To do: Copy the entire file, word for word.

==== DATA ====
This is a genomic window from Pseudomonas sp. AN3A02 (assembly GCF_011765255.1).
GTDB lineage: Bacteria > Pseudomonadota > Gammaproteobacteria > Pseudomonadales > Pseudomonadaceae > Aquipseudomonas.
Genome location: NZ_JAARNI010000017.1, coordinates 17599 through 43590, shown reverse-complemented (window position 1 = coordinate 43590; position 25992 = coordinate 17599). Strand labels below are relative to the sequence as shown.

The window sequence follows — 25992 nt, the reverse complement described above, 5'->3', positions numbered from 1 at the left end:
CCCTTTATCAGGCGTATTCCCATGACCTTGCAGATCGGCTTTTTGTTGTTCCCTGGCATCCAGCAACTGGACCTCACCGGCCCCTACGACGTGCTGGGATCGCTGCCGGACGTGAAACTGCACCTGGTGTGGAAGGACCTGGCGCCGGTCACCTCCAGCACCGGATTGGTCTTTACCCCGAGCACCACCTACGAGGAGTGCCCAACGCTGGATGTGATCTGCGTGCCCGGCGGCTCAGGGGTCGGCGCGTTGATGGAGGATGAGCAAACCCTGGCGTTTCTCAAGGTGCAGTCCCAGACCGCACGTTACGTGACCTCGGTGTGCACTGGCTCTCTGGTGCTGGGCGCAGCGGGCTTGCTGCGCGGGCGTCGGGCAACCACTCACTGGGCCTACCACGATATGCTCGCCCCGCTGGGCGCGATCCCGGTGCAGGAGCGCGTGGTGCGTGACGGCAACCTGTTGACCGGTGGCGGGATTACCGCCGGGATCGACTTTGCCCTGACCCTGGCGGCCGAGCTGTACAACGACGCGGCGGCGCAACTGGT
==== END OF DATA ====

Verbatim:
This is a genomic window from Pseudomonas sp. AN3A02 (assembly GCF_011765255.1).
GTDB lineage: Bacteria > Pseudomonadota > Gammaproteobacteria > Pseudomonadales > Pseudomonadaceae > Aquipseudomonas.
Genome location: NZ_JAARNI010000017.1, coordinates 17599 through 43590, shown reverse-complemented (window position 1 = coordinate 43590; position 25992 = coordinate 17599). Strand labels below are relative to the sequence as shown.

The window sequence follows — 25992 nt, the reverse complement described above, 5'->3', positions numbered from 1 at the left end:
CCCTTTATCAGGCGTATTCCCATGACCTTGCAGATCGGCTTTTTGTTGTTCCCTGGCATCCAGCAACTGGACCTCACCGGCCCCTACGACGTGCTGGGATCGCTGCCGGACGTGAAACTGCACCTGGTGTGGAAGGACCTGGCGCCGGTCACCTCCAGCACCGGATTGGTCTTTACCCCGAGCACCACCTACGAGGAGTGCCCAACGCTGGATGTGATCTGCGTGCCCGGCGGCTCAGGGGTCGGCGCGTTGATGGAGGATGAGCAAACCCTGGCGTTTCTCAAGGTGCAGTCCCAGACCGCACGTTACGTGACCTCGGTGTGCACTGGCTCTCTGGTGCTGGGCGCAGCGGGCTTGCTGCGCGGGCGTCGGGCAACCACTCACTGGGCCTACCACGATATGCTCGCCCCGCTGGGCGCGATCCCGGTGCAGGAGCGCGTGGTGCGTGACGGCAACCTGTTGACCGGTGGCGGGATTACCGCCGGGATCGACTTTGCCCTGACCCTGGCGGCCGAGCTGTACAACGACGCGGCGGCGCAACTGGT